“He had not very much pity for weakness, but he had for suffering, for it was, he knew, the strong who suffered.”
Yet he is incapable of really seeing how Gerda, for example, suffers from his impatience, his imperiousness; how the constant worry that she might be letting him down or making him angry is destroying her ability to make simple decisions – the lamb, for example: should it stay or should it go? – and how much she hates the visits to the Angkatells, where she feels as out of place and inadequate as a hippo at the ballet.
Henrietta believes that he loved Gerda more than he realised, but he shows no real sign of it (his dying message may have meant ‘Henrietta, protect Gerda’ but it may equally have meant ‘Henrietta, I love you’ or ‘help me’ or ‘see that she hangs for this, damn her eyes!’).
John sees Gerda only in relation to himself, not as a person in her own right and he seems to think in a similar way of his children – dismissing Zena because she bores him and only noticing Terence when he sees something of himself in him – and of the majority of his patients (they pay him, but weary him – they are simply a means to an end). Mrs Crabtree he likes, but then her condition is interesting, her vitality is helping his research and she is pleasingly forgiving when his experiments don’t quite work and she suffers for it. His main goal in tackling Ridgeway Disease is his own fascination with the subject, the challenge and the possibility of making medical history, rather than the saving of lives:
“You mean that there will be a cure for Ridgeway’s Disease? That people won’t die?”
It is strongly implied that he has had numerous affairs –another weakness – although Henrietta seems to be one of the few people he does see mostly for herself. Even then, he resents her a little for the way she refuses to devote herself to him.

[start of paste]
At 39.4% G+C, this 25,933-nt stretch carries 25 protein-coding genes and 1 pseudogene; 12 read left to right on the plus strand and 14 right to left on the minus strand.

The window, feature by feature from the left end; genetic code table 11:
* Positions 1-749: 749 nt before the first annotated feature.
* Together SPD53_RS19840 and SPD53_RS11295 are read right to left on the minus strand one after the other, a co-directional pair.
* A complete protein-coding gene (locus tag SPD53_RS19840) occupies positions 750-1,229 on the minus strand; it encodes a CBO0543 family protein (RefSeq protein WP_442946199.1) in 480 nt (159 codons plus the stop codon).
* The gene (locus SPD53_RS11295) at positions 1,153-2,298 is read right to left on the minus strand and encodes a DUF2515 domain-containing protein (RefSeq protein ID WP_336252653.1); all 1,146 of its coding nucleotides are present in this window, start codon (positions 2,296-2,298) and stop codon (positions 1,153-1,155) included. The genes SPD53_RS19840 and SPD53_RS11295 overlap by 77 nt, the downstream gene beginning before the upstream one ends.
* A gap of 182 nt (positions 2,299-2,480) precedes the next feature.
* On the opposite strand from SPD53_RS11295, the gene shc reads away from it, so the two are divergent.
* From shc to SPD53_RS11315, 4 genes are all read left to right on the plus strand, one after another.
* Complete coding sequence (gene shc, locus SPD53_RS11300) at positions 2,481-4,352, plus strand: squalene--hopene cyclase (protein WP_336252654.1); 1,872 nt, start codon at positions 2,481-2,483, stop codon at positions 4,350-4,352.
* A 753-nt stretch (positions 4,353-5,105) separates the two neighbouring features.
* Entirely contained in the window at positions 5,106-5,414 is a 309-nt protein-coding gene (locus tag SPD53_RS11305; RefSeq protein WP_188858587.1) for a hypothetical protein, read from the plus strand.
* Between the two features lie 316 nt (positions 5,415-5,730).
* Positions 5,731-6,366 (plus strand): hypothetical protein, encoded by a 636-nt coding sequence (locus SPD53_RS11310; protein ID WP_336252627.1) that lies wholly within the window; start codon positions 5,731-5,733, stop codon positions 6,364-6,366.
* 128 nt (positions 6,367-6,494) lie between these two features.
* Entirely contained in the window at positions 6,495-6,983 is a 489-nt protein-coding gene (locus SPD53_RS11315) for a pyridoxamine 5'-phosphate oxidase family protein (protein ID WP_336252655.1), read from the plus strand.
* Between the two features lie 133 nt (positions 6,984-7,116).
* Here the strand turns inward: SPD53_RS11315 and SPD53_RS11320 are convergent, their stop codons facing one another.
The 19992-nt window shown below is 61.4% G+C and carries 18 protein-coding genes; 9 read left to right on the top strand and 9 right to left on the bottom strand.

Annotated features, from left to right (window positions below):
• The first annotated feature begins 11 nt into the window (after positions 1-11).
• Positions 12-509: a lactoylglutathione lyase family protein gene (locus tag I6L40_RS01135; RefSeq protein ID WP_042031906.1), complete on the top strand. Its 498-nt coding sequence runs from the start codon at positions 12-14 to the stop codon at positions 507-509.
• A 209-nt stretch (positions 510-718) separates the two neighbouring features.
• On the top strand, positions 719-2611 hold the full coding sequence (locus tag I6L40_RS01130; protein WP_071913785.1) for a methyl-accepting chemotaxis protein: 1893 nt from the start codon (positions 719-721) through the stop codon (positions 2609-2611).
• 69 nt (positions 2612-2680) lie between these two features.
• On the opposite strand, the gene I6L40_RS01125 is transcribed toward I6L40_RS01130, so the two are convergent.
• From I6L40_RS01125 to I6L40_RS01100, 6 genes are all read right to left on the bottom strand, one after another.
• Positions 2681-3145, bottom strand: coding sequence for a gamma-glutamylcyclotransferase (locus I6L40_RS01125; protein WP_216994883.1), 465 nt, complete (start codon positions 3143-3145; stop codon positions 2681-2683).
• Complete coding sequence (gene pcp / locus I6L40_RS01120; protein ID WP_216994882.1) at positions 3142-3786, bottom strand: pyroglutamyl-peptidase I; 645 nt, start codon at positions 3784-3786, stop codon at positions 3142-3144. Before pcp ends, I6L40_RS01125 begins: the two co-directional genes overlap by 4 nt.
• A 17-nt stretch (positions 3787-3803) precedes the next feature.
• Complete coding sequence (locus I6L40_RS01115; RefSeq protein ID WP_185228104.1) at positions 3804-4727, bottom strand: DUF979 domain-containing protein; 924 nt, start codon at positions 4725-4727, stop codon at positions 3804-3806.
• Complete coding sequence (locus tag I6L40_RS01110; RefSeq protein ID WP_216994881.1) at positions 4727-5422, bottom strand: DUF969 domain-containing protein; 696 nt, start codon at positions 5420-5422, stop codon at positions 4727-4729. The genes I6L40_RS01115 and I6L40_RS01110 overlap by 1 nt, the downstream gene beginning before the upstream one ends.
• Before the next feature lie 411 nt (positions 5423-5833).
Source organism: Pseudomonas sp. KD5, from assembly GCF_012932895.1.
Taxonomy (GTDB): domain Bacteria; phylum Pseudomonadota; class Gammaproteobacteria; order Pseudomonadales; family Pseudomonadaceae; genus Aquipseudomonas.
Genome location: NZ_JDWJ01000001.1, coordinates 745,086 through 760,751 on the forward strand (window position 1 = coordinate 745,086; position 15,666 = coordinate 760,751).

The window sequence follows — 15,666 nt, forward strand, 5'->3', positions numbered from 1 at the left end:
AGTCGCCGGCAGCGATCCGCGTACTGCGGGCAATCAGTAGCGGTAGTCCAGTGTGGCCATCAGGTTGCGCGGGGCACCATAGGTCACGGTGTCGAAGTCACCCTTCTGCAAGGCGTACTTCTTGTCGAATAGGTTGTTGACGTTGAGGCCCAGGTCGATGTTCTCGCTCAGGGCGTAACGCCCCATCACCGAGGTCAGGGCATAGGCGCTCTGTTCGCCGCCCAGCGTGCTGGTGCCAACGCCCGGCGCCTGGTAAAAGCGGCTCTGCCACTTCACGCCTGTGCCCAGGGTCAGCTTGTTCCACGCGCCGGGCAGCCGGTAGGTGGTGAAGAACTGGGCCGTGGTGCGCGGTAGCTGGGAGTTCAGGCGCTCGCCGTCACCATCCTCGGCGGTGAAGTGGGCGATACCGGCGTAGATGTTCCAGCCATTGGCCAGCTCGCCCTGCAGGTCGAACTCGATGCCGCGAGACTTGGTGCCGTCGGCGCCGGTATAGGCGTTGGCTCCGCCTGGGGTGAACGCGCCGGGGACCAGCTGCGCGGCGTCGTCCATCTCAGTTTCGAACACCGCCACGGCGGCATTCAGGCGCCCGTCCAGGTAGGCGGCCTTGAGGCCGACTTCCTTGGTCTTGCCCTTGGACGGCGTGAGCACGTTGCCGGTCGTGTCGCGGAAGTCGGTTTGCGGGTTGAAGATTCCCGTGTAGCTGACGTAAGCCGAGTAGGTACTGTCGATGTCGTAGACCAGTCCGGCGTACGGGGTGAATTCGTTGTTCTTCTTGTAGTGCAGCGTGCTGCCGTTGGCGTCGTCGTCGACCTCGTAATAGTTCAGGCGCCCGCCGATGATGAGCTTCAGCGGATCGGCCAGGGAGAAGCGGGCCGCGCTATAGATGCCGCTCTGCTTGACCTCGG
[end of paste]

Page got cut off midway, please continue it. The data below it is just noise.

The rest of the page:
In fact, John Christow is nearly as selfish as Veronica Cray. But it is by his selfishness in giving in to his passion for Veronica that he is able to confront his past, which has been wearing such a hole in him, and finally dismiss it and begin to take steps to heal and become, perhaps, a better person (though still one unfaithful to Gerda, just a bit nicer to her).
It’s rather a shame that it also leads to his death and the acquisition of a rather more literal and terminal hole.
- Gerda Christow
Gerda has had the misfortune of being neither pretty nor intelligent, a combination which has generally led to people being impatient with her or rather conspicuously and humiliatingly kind. She is capable of understanding, if given time and patience, and has large reserves of love to offer, but she seldom gets the patience and lacks self-esteem.
And then John Christow comes to her,“as though he were God.”
He promises to take care of her and she, in return, gives herself completely to him. But just as John cannot see her for what she actually is, so Gerda cannot truly see John. As she says herself, and as Henrietta perceives in her own portrayal, she worships him. She builds in her head a completely false picture of his perfection and when she is finally and explicitly confronted with his feet of clay (amorously entangled with the feet of Cray) she is left with her whole notion of both John and herself completely destroyed: hollowed out as thoroughly as if she had swallowed a pound of metaphorical Semtex.
And so, having been destroyed, she becomes the destroyer.
Well, of course Poirot is real, as real as Sherlock Holmes. But then, he is only really passing through and not required to be thematically relevant or to do much at all. Poirot is there to muse, to perceive, and to extract, on the reader’s behalf, the truth. To prevent Henrietta’s untimely end, while carefully not preventing Gerda’s. To attract the readership who is waiting, less for the next Christie than the next Hercule Poirot.
So he may not be strictly essential to the plot. But then: could the case have really been resolved satisfactorily by an Inspector with a pessimistic moustache?